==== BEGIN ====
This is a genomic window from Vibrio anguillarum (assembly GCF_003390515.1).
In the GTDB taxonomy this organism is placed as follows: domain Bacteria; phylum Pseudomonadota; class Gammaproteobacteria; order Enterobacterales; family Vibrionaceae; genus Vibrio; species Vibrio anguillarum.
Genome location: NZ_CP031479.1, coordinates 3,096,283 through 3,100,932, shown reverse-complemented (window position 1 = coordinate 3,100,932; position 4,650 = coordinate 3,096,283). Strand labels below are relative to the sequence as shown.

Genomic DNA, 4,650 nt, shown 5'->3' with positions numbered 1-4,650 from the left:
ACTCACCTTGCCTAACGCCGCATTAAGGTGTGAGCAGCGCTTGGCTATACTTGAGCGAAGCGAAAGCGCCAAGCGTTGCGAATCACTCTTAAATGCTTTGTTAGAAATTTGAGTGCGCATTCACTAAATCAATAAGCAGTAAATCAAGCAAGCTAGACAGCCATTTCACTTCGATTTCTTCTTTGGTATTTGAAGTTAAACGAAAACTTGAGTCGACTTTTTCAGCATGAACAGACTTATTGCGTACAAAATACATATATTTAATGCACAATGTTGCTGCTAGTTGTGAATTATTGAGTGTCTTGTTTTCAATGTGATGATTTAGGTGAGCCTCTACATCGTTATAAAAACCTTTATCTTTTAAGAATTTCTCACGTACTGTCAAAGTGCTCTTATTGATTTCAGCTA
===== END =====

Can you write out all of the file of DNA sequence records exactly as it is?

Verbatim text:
This is a genomic window from Vibrio anguillarum (assembly GCF_003390515.1).
In the GTDB taxonomy this organism is placed as follows: domain Bacteria; phylum Pseudomonadota; class Gammaproteobacteria; order Enterobacterales; family Vibrionaceae; genus Vibrio; species Vibrio anguillarum.
Genome location: NZ_CP031479.1, coordinates 3,096,283 through 3,100,932, shown reverse-complemented (window position 1 = coordinate 3,100,932; position 4,650 = coordinate 3,096,283). Strand labels below are relative to the sequence as shown.

Genomic DNA, 4,650 nt, shown 5'->3' with positions numbered 1-4,650 from the left:
ACTCACCTTGCCTAACGCCGCATTAAGGTGTGAGCAGCGCTTGGCTATACTTGAGCGAAGCGAAAGCGCCAAGCGTTGCGAATCACTCTTAAATGCTTTGTTAGAAATTTGAGTGCGCATTCACTAAATCAATAAGCAGTAAATCAAGCAAGCTAGACAGCCATTTCACTTCGATTTCTTCTTTGGTATTTGAAGTTAAACGAAAACTTGAGTCGACTTTTTCAGCATGAACAGACTTATTGCGTACAAAATACATATATTTAATGCACAATGTTGCTGCTAGTTGTGAATTATTGAGTGTCTTGTTTTCAATGTGATGATTTAGGTGAGCCTCTACATCGTTATAAAAACCTTTATCTTTTAAGAATTTCTCACGTACTGTCAAAGTGCTCTTATTGATTTCAGCTA